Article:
Whisky Magazine Issue 122
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A region for delicate and triple distilliation whiskies
The image of Scotland has no doubt played a huge part in selling the wonderful spirit that flows from the stills located there. You just need to see the imagery used on bottles and adverts, let alone the bagpipes and tartan used on imitation ‘whiskies' to see this.
Much is focused on the rugged image of the Highlands and Islands though; shrouded in folklore and mystery, and stories of illicit distilling and hiding from excisemen. Of course, this is an honest account of the tales of whisky's history in Scotland, and the accounts from workers at the distilleries paints the much more colourful background of the spirit. Recently, talking with Dave Broom and Stephen Marshall at ‘Tales of the Cocktail on Scotch', and it was apparent that these stories are what makes the category so interesting, and ultimately what we buy into as consumers, suppliers and creators.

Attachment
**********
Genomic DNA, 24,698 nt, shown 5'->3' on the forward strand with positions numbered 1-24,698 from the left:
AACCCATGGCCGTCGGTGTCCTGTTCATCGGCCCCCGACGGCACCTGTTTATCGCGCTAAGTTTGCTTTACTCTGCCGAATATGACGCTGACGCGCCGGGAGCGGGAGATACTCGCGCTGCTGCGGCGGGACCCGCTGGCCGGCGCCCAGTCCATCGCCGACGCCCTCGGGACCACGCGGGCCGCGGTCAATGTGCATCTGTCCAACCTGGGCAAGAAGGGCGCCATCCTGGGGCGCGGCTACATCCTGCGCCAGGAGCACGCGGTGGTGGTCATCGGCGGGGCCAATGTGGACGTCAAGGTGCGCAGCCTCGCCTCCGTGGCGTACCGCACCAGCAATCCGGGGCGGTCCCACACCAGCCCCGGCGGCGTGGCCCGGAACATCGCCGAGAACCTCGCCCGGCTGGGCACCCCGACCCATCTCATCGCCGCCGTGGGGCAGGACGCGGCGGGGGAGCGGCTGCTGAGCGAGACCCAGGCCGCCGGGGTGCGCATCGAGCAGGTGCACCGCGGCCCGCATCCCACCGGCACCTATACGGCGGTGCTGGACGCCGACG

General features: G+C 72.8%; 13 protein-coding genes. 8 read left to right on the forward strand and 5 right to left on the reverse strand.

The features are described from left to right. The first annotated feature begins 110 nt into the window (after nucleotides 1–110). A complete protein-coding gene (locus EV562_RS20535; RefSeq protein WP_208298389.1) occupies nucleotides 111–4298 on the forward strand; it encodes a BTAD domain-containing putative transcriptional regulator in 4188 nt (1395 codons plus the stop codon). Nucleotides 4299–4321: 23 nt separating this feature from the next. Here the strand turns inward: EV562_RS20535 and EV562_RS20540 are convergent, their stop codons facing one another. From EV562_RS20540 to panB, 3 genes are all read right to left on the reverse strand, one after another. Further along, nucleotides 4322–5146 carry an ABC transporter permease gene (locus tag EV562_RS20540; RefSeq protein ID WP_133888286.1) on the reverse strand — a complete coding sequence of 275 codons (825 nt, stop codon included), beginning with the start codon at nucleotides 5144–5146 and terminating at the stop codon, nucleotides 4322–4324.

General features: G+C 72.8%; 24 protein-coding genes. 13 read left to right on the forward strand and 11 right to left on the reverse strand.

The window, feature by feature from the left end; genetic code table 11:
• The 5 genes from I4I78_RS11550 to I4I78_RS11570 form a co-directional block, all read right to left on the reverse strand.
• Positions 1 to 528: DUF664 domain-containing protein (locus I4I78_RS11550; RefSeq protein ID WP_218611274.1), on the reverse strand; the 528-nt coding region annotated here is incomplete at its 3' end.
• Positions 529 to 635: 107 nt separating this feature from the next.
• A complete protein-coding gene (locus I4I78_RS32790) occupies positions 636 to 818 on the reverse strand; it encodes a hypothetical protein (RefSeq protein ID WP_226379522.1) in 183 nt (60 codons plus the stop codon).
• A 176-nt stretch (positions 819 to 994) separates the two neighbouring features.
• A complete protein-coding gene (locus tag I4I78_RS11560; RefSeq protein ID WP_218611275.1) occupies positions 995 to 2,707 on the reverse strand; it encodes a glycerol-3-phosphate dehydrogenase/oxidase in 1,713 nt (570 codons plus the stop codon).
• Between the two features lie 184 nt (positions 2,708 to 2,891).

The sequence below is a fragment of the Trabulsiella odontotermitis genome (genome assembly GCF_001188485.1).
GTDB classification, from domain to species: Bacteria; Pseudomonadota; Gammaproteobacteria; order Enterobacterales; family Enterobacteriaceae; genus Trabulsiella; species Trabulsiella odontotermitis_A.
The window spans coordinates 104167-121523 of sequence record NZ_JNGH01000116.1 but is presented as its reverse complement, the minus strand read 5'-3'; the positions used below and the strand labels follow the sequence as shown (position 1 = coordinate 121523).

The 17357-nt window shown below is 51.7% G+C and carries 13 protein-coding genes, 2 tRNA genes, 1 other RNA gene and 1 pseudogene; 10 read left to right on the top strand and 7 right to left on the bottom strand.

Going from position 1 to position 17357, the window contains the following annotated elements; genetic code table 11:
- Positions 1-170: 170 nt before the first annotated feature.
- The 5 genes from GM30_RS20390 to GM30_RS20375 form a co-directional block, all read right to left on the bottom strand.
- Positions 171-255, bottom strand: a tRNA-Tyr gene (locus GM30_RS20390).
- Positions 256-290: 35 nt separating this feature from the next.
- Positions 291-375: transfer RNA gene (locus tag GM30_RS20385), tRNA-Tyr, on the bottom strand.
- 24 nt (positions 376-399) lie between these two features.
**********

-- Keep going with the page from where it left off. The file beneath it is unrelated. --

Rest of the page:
However, this is half of the story. In the same way that Scotch runs the flavour gauntlet from bold, brash and powerful, to light, delicate and floral, as does the Scottish countryside, and with it, the settings, people and tales that shape the local drams. This to me is the real motivation around terroir in Scotch. I've always argued that you can make any style of spirit in any region (note smoky Ardmore in Speyside, and lightly buttery Bunnahabhain on Islay), and it is more determined by a desire to create a certain spirit than it is the location. This is no detraction from the different regions, and as above, ...